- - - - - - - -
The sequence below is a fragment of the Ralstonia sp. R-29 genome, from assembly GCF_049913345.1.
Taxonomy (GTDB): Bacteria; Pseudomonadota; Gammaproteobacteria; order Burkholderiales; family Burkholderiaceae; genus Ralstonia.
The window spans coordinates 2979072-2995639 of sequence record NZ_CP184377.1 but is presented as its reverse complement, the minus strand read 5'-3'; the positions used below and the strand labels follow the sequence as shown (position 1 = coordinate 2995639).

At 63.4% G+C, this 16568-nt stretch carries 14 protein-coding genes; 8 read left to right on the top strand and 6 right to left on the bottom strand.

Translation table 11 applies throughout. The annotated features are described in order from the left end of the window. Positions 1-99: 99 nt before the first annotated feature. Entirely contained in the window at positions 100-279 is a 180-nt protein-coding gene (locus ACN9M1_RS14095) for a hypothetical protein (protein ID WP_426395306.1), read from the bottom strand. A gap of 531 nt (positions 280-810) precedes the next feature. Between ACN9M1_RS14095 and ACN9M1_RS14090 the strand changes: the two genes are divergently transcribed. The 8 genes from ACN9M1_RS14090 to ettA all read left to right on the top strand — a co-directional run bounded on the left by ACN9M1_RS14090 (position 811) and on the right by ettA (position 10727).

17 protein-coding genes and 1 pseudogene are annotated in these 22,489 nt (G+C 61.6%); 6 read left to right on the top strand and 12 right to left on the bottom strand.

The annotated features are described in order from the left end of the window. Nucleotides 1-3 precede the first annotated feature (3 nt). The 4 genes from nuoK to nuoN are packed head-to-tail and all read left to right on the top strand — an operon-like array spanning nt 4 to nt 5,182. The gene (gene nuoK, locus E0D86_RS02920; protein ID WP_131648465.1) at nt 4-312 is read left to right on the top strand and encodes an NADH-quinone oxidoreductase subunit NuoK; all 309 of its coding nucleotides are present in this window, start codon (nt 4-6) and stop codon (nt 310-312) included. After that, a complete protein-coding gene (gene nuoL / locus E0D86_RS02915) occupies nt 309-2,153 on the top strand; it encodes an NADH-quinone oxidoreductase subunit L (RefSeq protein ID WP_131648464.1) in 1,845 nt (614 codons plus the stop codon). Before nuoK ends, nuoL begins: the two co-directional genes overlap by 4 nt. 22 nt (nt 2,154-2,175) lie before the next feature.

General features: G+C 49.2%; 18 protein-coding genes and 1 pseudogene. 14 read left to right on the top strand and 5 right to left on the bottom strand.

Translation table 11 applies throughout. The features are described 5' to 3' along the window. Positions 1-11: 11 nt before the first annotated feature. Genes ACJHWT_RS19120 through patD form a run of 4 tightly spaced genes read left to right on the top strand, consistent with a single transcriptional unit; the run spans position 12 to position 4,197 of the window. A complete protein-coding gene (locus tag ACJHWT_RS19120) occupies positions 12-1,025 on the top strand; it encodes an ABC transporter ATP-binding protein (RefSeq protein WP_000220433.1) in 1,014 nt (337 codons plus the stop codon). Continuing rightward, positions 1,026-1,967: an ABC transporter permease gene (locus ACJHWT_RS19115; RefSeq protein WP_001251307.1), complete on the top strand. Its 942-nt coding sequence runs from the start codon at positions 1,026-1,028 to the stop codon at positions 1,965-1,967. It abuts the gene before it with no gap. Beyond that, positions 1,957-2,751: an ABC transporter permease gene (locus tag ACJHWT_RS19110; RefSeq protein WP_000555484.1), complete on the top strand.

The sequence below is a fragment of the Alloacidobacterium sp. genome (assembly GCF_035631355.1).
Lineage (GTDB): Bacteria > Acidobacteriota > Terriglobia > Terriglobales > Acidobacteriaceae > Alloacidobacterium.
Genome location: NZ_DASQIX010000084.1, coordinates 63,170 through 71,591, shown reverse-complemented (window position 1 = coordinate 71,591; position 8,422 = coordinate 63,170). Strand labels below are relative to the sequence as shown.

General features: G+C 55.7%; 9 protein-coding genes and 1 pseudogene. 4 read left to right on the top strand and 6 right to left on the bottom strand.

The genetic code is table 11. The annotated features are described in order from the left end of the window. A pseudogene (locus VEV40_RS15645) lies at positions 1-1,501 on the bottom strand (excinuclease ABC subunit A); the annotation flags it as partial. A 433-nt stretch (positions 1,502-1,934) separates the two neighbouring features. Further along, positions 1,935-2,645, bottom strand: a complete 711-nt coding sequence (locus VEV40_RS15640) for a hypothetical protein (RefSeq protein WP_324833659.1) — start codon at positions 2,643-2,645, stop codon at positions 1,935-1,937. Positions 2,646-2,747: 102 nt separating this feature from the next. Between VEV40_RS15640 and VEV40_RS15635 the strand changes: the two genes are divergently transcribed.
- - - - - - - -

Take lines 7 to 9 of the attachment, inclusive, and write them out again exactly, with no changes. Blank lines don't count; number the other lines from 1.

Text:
The annotated features are described in order from the left end of the window. Nucleotides 1-3 precede the first annotated feature (3 nt). The 4 genes from nuoK to nuoN are packed head-to-tail and all read left to right on the top strand — an operon-like array spanning nt 4 to nt 5,182. The gene (gene nuoK, locus E0D86_RS02920; protein ID WP_131648465.1) at nt 4-312 is read left to right on the top strand and encodes an NADH-quinone oxidoreductase subunit NuoK; all 309 of its coding nucleotides are present in this window, start codon (nt 4-6) and stop codon (nt 310-312) included. After that, a complete protein-coding gene (gene nuoL / locus E0D86_RS02915) occupies nt 309-2,153 on the top strand; it encodes an NADH-quinone oxidoreductase subunit L (RefSeq protein ID WP_131648464.1) in 1,845 nt (614 codons plus the stop codon). Before nuoK ends, nuoL begins: the two co-directional genes overlap by 4 nt. 22 nt (nt 2,154-2,175) lie before the next feature.

General features: G+C 49.2%; 18 protein-coding genes and 1 pseudogene. 14 read left to right on the top strand and 5 right to left on the bottom strand.

Translation table 11 applies throughout. The features are described 5' to 3' along the window. Positions 1-11: 11 nt before the first annotated feature. Genes ACJHWT_RS19120 through patD form a run of 4 tightly spaced genes read left to right on the top strand, consistent with a single transcriptional unit; the run spans position 12 to position 4,197 of the window. A complete protein-coding gene (locus tag ACJHWT_RS19120) occupies positions 12-1,025 on the top strand; it encodes an ABC transporter ATP-binding protein (RefSeq protein WP_000220433.1) in 1,014 nt (337 codons plus the stop codon). Continuing rightward, positions 1,026-1,967: an ABC transporter permease gene (locus ACJHWT_RS19115; RefSeq protein WP_001251307.1), complete on the top strand. Its 942-nt coding sequence runs from the start codon at positions 1,026-1,028 to the stop codon at positions 1,965-1,967. It abuts the gene before it with no gap. Beyond that, positions 1,957-2,751: an ABC transporter permease gene (locus tag ACJHWT_RS19110; RefSeq protein WP_000555484.1), complete on the top strand.